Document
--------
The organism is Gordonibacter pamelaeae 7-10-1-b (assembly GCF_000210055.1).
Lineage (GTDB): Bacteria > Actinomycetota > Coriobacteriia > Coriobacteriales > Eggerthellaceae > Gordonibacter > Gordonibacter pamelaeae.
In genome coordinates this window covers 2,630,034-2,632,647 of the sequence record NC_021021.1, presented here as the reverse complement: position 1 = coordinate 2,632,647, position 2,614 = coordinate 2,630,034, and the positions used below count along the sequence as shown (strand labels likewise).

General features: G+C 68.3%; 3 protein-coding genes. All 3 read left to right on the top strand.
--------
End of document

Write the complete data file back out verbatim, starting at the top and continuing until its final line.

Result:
The organism is Gordonibacter pamelaeae 7-10-1-b (assembly GCF_000210055.1).
Lineage (GTDB): Bacteria > Actinomycetota > Coriobacteriia > Coriobacteriales > Eggerthellaceae > Gordonibacter > Gordonibacter pamelaeae.
In genome coordinates this window covers 2,630,034-2,632,647 of the sequence record NC_021021.1, presented here as the reverse complement: position 1 = coordinate 2,632,647, position 2,614 = coordinate 2,630,034, and the positions used below count along the sequence as shown (strand labels likewise).

General features: G+C 68.3%; 3 protein-coding genes. All 3 read left to right on the top strand.